Forty years ago, Robert De Niro stepped into the ring to play real-life boxer Jake LaMotta in Martin Scorsese’s Raging Bull, and set a new bar for screen acting that Hollywood stars have sought to live up to ever since.
Already renowned for vanishing into characters like Taxi Driver’s Travis Bickle and The Deer Hunter’s Michael Vronsky, De Niro burrowed deep into LaMotta’s troubled psyche, capturing the mixture of paranoia, self-pity and anger that fuelled his brief rise and long fall. He also famously transformed his body twice — first sculpting himself into a muscular young fighter, and then gaining 60 pounds to play the boxer in his later years. That kind of extreme physical transformation has since been attempted by actors ranging from Christian Bale in The Machinist to Tom Hardy in Capone.
When Raging Bull premiered in New York cinemas on 14 November, 1980 — followed by a nationwide release on 19 December — critics knew they were seeing something special. Writing in The New York Times, film critic Vincent Canby called LaMotta a “titanic character,” and said that De Niro gave “what may be the performance of his career.” Oscar voters agreed: De Niro won his first, and still only, Best Actor statue for the film. (He previously received the Best Supporting Actor Oscar for The Godfather Part II in 1975; he hasn’t received another Best Actor nomination since 1992’s Cape Fear.)
As Vickie LaMotta, Jake’s second wife, Cathy Moriarty had a front-row seat to De Niro’s performance, and remembers being both astonished by and slightly afraid of her co-star. “On set, he was always in character,” the actress tells Yahoo Entertainment.
“He’s probably the most disciplined person I’ve ever met. When we’d drive home from set, he would get out halfway and run behind the car because he was always training!” It’s taken four decades, and two additional movies (1997’s Cop Land and 2002’s Analyze That), for her to get to know De Niro as De Niro.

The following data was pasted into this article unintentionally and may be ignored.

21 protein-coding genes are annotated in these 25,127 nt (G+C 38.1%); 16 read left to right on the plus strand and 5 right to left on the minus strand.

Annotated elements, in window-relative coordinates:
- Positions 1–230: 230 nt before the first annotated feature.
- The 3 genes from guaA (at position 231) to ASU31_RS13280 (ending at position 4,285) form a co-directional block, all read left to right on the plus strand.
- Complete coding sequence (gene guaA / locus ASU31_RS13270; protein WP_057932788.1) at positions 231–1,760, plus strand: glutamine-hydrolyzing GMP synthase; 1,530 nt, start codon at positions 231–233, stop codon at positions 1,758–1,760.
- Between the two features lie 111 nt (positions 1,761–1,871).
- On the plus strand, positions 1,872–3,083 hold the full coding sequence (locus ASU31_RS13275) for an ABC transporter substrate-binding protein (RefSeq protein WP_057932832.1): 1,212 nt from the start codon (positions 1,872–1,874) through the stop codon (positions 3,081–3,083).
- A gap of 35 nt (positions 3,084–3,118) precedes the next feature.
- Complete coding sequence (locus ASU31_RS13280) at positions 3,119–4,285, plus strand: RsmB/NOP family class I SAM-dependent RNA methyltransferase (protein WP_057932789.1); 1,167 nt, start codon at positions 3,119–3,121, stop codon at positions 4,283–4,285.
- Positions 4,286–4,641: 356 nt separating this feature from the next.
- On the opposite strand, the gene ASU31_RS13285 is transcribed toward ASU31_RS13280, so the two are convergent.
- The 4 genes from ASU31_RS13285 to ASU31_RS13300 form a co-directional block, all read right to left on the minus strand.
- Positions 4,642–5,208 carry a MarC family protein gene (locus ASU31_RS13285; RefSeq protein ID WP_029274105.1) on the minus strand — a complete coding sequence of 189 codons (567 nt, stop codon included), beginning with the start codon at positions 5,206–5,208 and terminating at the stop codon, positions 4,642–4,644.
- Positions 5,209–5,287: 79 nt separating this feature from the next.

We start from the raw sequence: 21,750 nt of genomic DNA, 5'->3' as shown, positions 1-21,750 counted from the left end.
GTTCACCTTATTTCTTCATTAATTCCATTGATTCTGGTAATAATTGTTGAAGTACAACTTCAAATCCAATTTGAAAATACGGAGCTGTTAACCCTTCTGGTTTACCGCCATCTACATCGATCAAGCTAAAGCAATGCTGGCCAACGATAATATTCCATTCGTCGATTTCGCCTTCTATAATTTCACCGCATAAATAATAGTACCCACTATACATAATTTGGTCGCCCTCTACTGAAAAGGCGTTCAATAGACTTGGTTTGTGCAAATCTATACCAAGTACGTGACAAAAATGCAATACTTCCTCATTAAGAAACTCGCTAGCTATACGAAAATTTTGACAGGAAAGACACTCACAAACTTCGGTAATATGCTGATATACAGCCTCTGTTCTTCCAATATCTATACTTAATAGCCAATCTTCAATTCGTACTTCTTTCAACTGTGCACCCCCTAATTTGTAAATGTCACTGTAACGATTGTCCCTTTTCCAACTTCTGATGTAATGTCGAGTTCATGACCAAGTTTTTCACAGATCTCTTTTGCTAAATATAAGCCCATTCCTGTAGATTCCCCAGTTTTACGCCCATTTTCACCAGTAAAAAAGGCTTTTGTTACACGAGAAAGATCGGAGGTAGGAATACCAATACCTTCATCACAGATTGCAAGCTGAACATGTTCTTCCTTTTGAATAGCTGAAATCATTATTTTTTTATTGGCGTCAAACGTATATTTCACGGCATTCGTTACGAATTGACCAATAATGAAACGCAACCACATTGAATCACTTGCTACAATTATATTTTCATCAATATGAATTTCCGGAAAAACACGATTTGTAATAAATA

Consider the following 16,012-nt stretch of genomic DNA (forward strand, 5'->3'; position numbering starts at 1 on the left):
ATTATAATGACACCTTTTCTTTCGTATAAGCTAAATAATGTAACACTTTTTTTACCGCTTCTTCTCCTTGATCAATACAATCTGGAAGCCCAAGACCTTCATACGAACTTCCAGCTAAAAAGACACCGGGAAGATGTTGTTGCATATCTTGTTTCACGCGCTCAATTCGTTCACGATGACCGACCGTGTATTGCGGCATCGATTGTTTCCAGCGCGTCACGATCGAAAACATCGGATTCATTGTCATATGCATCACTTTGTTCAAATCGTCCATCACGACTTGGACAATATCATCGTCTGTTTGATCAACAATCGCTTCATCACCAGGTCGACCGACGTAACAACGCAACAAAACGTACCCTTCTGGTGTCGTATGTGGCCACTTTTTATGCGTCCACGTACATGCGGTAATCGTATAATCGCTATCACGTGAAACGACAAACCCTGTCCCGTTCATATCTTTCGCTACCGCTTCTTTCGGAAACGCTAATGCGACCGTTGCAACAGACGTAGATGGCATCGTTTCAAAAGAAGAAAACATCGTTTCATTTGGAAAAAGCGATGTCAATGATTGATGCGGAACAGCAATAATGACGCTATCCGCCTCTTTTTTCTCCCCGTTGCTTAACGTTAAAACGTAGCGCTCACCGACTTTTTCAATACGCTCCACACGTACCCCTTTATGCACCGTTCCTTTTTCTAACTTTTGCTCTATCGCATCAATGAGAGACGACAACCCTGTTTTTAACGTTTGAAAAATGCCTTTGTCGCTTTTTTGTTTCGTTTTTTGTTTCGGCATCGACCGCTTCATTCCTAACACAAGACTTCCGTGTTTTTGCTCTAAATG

“I’ve seen him as a father, and I’ve seen him as a friend,” says Moriarty, who received a Best Supporting Actress nod for Raging Bull. “We still talk to this day. So I know the Bobby side, and I know the Jake side.”
During the making of Raging Bull, though, Moriarty primarily knew the Jake side. She was only 17 when Scorsese cast her opposite the then-35-year-old actor — two years older than Vickie is when LaMotta first sees her in the film, which spans 1941 to 1964.
“I think Vikki was only 16 when they got married,” Moriarty says of her real-life counterpart. (Vikki was rechristened as “Vickie” for the movie; the couple divorced in 1957.) “I don’t know if someone would write something like that today; they would probably have to adjust the ages. But it was a true story, so we had to show it. Back in the ‘40s that was legal I guess.”
Moriarty hoped to spend time with Vikki before production started, but Scorsese deliberately blocked her attempts at making contact. Letters she gave to him to pass along went undelivered, and she was dispatched on a two-week vacation just before LaMotta visited the set. “It bothered me so much that I never got to meet her,” she says, adding that she paid her own way to visit Vikki in Florida after she finished shooting.
“Scorsese explained to me that the movie is through Jake’s eyes: It’s about how he perceived her. That was my biggest obstacle. Early on, I would be like, ‘I don’t think she would have said this,’ and they would have to say, ‘You are not being her — you’re being the Vickie that Jake sees.’ Once I got that, it was smooth sailing.”
Smooth sailing… except for the bumps and bruises that she endured along the way. As the real LaMotta confessed in his 1970 memoir that Scorsese and screenwriters Paul Schrader and Mardik Martin used as the basis for the movie, he was an abusive husband who regularly beat his wives. Vikki confirmed that to Moriarty when they finally spoke, describing post-fight nights where Jake use his fists on her when they got home.